With the trend in healthcare moving toward an era of personalized medicine, there is much anticipation and hope that customized approaches to prevention and treatment based on a person's genetic make-up will result in better health outcomes. Some advances, most notably with prevention and treatment of breast and colon cancer, have been widely heralded, raising questions about the potential for personalized medicine for other common diseases, such as diabetes.
To address the prospects for personalized medicine in diabetes -- a disease that afflicts more than 25 million Americans -- investigators from Albert Einstein College of Medicine of Yeshiva University have surveyed the field for existing research and published their findings in the January issue of Health Affairs. The authors are Allen M. Spiegel, M.D., the Marilyn and Stanley M. Katz Dean and former director of the National Institute of Diabetes and Digestive and Kidney Diseases at the National Institutes of Health, and Meredith Hawkins, M.D., professor of medicine and director of Einstein's Global Diabetes Initiative.
The issues they tackle are pressing. The Centers for Disease Control and Prevention (CDC) has estimated that, in 2007, diabetes cost the U.S. $174 billion in direct and indirect costs. The problem is also global: a recent study estimated the number of worldwide cases at 347 million -- a number greater than the entire U.S. population.
Drs. Spiegel and Hawkins propose that personalized medicine could offer a valuable tool to help combat the epidemic. Given the significant medical, economic and social costs of managing diabetes, prevention is a more efficient strategy than treatment.
But to apply this strategy, there need to be practical and reliable methods to identify individuals at highest risk. While obesity, "impaired fasting blood sugar" (levels above normal but not yet sufficient to diagnose overt diabetes) and family history are known risk factors for type 2 diabetes, they are relatively inefficient predictors. For example, the CDC estimates that approximately 1 in 4 U.S. adults has an impaired fasting blood sugar level, but the annual rate of new diabetes cases among those individuals is reported to be less than 2 percent.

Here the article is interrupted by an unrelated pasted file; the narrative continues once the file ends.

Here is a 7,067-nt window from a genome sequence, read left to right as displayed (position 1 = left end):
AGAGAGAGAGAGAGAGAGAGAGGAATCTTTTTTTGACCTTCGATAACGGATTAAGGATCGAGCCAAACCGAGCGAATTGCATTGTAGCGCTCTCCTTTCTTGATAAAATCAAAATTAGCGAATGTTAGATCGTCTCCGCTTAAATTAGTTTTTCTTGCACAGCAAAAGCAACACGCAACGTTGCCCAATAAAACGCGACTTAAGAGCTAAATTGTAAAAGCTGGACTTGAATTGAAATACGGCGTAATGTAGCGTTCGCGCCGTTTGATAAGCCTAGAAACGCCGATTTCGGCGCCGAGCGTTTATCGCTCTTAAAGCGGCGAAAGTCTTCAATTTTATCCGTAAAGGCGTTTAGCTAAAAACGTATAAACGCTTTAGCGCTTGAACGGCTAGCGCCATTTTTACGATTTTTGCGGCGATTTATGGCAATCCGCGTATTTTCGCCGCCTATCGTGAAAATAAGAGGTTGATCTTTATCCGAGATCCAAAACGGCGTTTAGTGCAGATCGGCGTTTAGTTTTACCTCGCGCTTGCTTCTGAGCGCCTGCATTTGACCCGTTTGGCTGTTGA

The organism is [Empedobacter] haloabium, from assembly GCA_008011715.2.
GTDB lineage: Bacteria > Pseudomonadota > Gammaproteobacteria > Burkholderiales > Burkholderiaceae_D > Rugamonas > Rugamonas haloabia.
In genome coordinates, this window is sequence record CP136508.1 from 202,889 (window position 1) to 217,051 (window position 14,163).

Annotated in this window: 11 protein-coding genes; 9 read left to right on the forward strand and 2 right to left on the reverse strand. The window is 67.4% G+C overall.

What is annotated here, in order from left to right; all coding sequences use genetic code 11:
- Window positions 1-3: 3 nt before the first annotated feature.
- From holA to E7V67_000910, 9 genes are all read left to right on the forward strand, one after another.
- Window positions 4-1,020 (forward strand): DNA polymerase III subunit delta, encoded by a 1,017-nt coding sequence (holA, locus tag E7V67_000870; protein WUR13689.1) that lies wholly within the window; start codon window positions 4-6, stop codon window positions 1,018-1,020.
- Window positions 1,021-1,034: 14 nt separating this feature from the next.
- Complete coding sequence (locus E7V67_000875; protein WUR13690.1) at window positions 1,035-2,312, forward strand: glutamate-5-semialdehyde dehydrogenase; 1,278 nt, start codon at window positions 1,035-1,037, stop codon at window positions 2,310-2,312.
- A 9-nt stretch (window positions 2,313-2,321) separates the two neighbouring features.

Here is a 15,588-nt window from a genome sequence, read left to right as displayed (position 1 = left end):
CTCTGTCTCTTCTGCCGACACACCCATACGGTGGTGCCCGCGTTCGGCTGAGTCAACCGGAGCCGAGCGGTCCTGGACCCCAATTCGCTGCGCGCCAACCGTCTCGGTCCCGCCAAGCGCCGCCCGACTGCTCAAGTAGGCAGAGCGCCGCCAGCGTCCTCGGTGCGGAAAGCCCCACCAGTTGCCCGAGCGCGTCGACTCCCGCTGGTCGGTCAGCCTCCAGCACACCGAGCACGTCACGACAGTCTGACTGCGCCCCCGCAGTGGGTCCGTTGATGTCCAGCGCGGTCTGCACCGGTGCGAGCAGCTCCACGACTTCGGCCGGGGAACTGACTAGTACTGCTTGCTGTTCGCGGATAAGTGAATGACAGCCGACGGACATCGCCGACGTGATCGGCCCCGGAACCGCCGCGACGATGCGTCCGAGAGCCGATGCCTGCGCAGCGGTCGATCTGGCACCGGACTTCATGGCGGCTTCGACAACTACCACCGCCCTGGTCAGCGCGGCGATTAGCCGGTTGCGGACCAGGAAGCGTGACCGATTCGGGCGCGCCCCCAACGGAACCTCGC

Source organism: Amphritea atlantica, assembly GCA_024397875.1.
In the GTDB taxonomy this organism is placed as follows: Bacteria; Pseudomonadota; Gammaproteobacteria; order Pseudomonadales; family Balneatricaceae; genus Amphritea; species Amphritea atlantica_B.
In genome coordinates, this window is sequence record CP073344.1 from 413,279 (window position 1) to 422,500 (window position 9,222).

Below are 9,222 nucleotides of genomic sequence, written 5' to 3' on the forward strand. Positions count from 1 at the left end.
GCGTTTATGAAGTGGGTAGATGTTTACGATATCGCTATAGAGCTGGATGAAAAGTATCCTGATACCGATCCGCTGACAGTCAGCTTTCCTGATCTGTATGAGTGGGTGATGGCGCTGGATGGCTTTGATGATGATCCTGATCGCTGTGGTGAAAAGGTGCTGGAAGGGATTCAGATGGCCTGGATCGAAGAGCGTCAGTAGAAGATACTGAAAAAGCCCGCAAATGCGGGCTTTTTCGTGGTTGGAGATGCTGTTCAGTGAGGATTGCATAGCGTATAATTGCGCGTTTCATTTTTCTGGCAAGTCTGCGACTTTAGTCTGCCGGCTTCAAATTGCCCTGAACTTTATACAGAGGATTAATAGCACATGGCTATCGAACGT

A way to target prevention efforts at people who are at highest risk for developing the disease would represent an important advance. "What are needed," Dr. Spiegel noted, "are innovative approaches for discovering accurate risk prediction markers. Progress also needs to be made in identifying methods -- be they drugs or lifestyle interventions -- that are effective in preventing and controlling the disease over the long term."
While advancements have been made, the search for specific genetic and other biomarkers for diabetes risk is still underway. Some DNA variants linked to higher risk have been identified, but they account for only a small fraction of genetic risk, and are therefore limited in their practical use. Recently, individuals with high blood levels of three specific amino acids were shown to have a greater than 5-fold increase in diabetes risk compared to the general population, highlighting the future promise of biomarkers for disease prediction.
"Public health initiatives are a critical tool in controlling obesity and diabetes but they are costly, especially in the developing world, where most new cases of diabetes are occurring," noted Dr. Hawkins, who has traveled extensively throughout South America, Asia and Africa studying the explosion of diabetes cases, including a poorly understood form of the disease known as malnutrition diabetes. "While it would be helpful to target scarce resources to those who would mostly likely benefit, consideration must also be given to those who fail to be identified as high risk by existing screening tests but will develop the disease anyway."
The Health Affairs paper is titled "'Personalized Medicine' To Identify Genetic Risks for Type 2 Diabetes and Focus Prevention: Can it Fulfill its Promise?"
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